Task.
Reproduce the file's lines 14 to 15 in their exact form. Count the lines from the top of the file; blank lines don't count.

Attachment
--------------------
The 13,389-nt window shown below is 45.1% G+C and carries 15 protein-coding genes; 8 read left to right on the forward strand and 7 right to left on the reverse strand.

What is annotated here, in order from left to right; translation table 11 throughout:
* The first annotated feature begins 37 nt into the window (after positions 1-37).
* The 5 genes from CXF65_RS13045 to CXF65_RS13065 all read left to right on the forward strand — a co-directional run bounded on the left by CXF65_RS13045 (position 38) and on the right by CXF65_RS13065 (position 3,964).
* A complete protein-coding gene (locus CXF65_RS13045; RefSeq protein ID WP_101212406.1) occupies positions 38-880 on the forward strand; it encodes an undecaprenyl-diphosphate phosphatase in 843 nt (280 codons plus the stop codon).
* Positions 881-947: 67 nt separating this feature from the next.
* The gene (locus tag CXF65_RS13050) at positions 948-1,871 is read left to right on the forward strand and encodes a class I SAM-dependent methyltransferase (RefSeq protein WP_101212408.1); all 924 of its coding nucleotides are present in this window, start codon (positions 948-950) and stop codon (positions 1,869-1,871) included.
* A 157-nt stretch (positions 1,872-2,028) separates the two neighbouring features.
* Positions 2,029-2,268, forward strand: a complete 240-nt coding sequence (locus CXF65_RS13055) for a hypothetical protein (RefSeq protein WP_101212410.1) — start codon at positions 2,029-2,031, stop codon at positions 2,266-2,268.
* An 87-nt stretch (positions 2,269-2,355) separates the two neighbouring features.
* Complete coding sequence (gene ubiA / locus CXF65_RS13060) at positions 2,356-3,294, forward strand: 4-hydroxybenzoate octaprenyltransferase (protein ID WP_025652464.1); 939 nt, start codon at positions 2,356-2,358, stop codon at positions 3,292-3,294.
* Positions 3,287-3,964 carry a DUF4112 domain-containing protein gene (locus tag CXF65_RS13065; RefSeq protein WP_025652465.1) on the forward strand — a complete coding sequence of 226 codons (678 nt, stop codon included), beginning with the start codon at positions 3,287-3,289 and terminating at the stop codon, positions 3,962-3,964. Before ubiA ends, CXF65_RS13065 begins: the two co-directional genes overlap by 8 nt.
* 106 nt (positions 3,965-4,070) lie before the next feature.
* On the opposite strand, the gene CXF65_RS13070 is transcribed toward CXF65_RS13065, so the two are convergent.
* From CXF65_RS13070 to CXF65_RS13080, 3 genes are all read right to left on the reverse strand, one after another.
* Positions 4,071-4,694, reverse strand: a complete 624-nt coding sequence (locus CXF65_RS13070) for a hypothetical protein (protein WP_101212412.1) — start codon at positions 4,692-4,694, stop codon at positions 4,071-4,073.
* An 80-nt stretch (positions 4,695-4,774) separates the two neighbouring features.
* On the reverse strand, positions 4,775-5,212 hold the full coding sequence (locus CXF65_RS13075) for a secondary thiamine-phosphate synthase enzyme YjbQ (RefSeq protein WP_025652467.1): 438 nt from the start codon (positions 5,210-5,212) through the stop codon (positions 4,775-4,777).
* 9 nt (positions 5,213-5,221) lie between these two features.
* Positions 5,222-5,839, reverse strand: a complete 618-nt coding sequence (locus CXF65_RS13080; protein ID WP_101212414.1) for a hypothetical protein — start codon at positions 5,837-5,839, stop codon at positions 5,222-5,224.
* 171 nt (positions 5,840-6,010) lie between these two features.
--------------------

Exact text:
* On the opposite strand, the gene CXF65_RS13070 is transcribed toward CXF65_RS13065, so the two are convergent.
* From CXF65_RS13070 to CXF65_RS13080, 3 genes are all read right to left on the reverse strand, one after another.